Balancing the risk of VTE recurrence and the risk of bleeding

Balancing the risk of thromboembolic recurrence and the risk of major bleeding has always been very difficult because these two events are of different natures. Moreover, thromboembolism is often considered a twist of fate while bleeding is usually seen as iatrogenic. The annual risk of recurrent VTE after a first idiopathic VTE is about 10% during the first 2 years, and then about 3%, which gives a cumulative recurrence rate of 20% at 3 years and 40% at 5 years.18 Recently, a case-fatality rate for VTE after treatment discontinuation of 8% (idiopathic DVT) to 12% (idiopathic PE) could be established by Douketis et al22 in a pooled analysis of the DURAC I study9 and an Italian study18 in more than 2000 patients who were followed for several years. On the other hand, annual risks of major bleeding have been reported in 2% to 12% in controlled studies,24 or even 29%25 in the RIETE Registry with a case-fatality rate of 10%26 to 33%.25 

Thus, assuming a hypothetical cohort of 1000 patients with idiopathic VTE, extending anticoagulant treatment beyond 6 months would result in the prevention of 80 PE recurrences (2 to 10 deaths, depending upon the assumptions chosen) at the cost of 20 to 60 (or even 150 according to the RIETE Registry) major bleeds (with 2 to 6, or even 15 deaths) after 1 year, which is certainly not an invitation for wide use of long-term anticoagulant therapy, except possibly in situations at very high risk of recurrence, such as antithrombin deficiency, recurrent VTE events or the antiphospholipid syndrome.27 

Progress in Anticoagulant Regimens and Drugs that Might Impact on Treatment Duration

New anticoagulant regimens for long-term secondary prevention

Vitamin K antagonists (VKA) block a late step in the synthesis of four plasma coagulation factors (prothrombin or Factor II, FVII, FIX, and FX) by the liver. Because of the relatively long and different half-lives of circulating factors, a stable level of anticoagulation cannot be reached before 4 to 10 days. VKA include substances with a short (acenocoumarol, Sintrom®), intermediate (warfarin, Coumadin®, fluindione, Previscan®) or long (phenprocoumone, Marcoumar®) half-life. This feature, along with a genetically induced metabolic variability,28,29 the influence of environmental variables such as vitamin K content of food, and a narrow therapeutic window require close monitoring of VKA treatment. Monitoring has been standardized, and the therapeutic level corresponds to an International Normalized Ratio (INR) between 2 and 3 (target 2.5). Below INR 2.0, the risk of thromboembolic recurrence increases, and above INR 3.0, the bleeding risk becomes definitely higher.

Efficacy of VKA treatment can be improved by supporting patients’ compliance, avoiding concurrent drugs with potential interactions, or excessive ingestion of alcohol, and, in selected patients, by using self-testing or even self-dosing after careful teaching.30 In addition, large loading doses should be avoided to overcome an initial paradoxical prothrombotic state due to the depletion of protein C, a naturally occurring vitamin K–dependent coagulation inhibitor with a very short half-life. Instead, VKA treatment should be initiated with doses likely to be close to the maintenance dose with INR check after two administrations, at least for VKA with a short half-life. Recently, response to warfarin in relation to genetic determinants (cytochrome P450 2C9, CYP2C9, and vitamin K epoxide reductase, VKORC1) was studied in clinical settings.31,32 In one study,32 a pharmacogenomic equation was able to explain about 50% of the variability in the warfarin dose, compared with only about 20% for a clinical equation.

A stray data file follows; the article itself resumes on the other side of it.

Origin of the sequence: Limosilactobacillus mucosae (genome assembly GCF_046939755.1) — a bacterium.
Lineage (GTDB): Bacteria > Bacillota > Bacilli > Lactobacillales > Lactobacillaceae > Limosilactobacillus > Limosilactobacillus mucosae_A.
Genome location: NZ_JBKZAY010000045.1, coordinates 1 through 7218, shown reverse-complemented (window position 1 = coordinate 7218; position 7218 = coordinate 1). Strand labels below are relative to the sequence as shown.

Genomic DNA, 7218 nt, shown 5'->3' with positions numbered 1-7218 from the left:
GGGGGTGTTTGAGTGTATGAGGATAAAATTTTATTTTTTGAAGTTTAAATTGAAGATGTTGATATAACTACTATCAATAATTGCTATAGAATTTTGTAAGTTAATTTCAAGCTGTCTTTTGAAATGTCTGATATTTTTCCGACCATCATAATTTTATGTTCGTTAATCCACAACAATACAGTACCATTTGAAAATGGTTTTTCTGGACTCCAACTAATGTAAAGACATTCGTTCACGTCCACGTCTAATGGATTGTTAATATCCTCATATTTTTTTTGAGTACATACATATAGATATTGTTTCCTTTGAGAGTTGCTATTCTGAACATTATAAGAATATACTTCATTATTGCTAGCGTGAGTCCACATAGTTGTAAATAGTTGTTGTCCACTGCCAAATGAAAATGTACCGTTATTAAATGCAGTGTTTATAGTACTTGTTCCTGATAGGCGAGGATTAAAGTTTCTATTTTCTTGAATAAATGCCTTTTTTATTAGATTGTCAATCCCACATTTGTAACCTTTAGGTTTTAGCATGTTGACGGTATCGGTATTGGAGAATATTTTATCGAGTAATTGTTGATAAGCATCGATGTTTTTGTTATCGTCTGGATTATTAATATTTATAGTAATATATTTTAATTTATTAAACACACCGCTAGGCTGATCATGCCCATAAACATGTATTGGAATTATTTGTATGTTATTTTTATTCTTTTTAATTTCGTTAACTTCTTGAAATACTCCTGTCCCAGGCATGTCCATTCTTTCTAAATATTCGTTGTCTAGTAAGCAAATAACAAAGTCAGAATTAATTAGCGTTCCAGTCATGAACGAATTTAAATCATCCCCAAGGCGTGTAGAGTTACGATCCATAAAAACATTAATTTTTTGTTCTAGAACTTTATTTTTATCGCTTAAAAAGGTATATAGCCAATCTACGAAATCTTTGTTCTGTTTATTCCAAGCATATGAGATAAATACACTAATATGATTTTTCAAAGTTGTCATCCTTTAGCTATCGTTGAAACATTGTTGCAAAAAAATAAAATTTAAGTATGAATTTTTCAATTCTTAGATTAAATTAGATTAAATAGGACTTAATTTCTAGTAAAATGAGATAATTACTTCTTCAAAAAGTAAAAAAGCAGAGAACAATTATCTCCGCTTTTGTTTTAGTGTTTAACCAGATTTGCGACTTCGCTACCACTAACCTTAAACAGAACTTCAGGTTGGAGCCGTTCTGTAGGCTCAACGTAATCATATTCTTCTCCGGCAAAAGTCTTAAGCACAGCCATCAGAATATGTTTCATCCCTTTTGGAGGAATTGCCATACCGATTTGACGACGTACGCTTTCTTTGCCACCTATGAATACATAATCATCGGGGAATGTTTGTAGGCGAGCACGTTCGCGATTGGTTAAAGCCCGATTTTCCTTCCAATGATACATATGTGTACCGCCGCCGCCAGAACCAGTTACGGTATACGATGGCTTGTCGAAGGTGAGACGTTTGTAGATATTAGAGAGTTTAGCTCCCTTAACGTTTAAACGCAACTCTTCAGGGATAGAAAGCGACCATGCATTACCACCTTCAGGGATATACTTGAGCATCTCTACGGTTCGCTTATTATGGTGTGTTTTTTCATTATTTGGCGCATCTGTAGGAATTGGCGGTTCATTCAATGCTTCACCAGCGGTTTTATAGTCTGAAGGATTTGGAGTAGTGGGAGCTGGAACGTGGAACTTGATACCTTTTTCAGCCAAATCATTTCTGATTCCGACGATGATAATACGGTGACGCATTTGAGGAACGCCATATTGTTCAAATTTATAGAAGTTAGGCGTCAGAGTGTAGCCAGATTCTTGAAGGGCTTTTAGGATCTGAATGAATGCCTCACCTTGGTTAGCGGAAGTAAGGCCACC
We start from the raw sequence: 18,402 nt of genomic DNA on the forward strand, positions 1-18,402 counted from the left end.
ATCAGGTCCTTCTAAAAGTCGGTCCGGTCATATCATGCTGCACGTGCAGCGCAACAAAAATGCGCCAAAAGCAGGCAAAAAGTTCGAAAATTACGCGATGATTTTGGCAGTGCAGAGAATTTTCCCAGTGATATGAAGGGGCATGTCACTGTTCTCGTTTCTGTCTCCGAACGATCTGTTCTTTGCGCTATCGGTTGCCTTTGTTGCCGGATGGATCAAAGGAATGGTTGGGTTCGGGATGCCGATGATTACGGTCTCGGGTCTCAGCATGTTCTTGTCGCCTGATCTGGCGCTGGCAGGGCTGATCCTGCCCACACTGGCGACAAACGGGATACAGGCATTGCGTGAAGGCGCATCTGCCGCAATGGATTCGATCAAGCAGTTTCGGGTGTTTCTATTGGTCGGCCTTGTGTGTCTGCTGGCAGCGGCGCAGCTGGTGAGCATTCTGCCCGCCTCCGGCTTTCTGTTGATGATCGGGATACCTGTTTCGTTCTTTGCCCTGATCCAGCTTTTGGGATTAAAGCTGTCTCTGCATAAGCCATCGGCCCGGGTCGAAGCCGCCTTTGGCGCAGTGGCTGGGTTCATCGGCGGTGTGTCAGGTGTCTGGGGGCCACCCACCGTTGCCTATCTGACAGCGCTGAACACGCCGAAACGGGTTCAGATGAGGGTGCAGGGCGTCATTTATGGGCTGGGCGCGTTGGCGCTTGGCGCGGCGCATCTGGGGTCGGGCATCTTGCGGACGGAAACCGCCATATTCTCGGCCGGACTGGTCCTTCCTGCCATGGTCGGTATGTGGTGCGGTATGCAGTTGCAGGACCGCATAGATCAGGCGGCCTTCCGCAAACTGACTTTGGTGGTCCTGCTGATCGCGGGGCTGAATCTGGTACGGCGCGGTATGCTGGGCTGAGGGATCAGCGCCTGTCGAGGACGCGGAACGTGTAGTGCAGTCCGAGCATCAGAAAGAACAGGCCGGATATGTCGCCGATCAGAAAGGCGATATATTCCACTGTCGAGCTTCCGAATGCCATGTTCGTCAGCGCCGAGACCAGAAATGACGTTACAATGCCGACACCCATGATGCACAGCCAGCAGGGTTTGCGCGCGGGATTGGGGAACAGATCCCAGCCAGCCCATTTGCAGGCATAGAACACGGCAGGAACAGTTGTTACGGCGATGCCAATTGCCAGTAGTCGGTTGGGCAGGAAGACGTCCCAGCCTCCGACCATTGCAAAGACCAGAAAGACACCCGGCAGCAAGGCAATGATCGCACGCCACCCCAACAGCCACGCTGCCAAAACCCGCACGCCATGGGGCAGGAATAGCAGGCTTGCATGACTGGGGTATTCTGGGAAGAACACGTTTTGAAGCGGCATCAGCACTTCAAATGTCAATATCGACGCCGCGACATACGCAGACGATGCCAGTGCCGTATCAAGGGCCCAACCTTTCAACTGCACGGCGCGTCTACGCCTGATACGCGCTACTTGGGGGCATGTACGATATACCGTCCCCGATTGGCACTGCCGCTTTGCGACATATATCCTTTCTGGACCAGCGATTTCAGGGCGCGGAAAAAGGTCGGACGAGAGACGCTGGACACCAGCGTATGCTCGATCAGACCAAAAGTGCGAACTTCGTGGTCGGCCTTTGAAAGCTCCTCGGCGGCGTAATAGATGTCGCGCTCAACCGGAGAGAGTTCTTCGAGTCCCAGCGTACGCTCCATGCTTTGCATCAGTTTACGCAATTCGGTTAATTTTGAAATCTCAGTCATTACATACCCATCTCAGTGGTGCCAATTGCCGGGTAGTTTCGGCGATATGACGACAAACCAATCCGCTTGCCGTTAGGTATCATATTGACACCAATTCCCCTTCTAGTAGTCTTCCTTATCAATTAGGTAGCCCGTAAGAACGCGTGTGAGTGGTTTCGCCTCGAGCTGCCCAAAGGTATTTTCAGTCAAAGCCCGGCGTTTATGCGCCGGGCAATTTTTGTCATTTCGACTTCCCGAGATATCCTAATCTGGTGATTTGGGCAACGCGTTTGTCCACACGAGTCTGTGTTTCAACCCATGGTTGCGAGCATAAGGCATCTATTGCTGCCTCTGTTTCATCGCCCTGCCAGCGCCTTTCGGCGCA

An alternative to long-term oral anticoagulant therapy at a conventional INR of 2 to 3, low-intensity anticoagulant treatment with an INR 1.5 to 2.0 has been shown to be more effective than placebo in patients who were initially treated during at least 3 months with a classical INR of 2 to 3 after a venous thromboembolic event.33 The possibility of reducing the intensity of anticoagulant treatment after an initial period of “full” anticoagulation has become a realistic option at least in some patients34 to reduce the bleeding risk while maintaining some protection against thromboembolic recurrence. This option was, however, questioned by a Canadian trial that found a higher protection against recurrence in patients treated with full-intensity compared with low-intensity INR without an increase in bleeding risk.35 However, the extremely low bleeding risk observed in this trial (less than 1% per year) is at variance with all previous trials on anticoagulant treatment,34 which suggests that the study may not be representative of real life. Indeed, in a recently published study of an inception cohort of 472 patients beginning VKA treatment because of atrial fibrillation, the major hemorrhage rate was 4.7 per 100 patient-years in patients aged less than 80 and 13.1 per 100 patient-years in patients aged more than 80.36 It was even greater in the RIETE Registry: in these patients with VTE, the overall rate of major bleeding was as high as 2.4% within 3 months of anticoagulant therapy. Moreover, the absolute VTE recurrence risk difference between full-intensity and low-intensity INR in the Canadian study was small. Nevertheless, the option of long-term secondary prophylaxis at a reduced INR has been strongly discouraged by the 7th ACCP consensus,14 without convincing argumentation, however. The 8th ACCP Consensus conference did recently modify this viewpoint this by accepting low-intensity anticoagulation in patients “who have a strong preference for less frequent INR testing to monitor their therapy” (Grade 1A).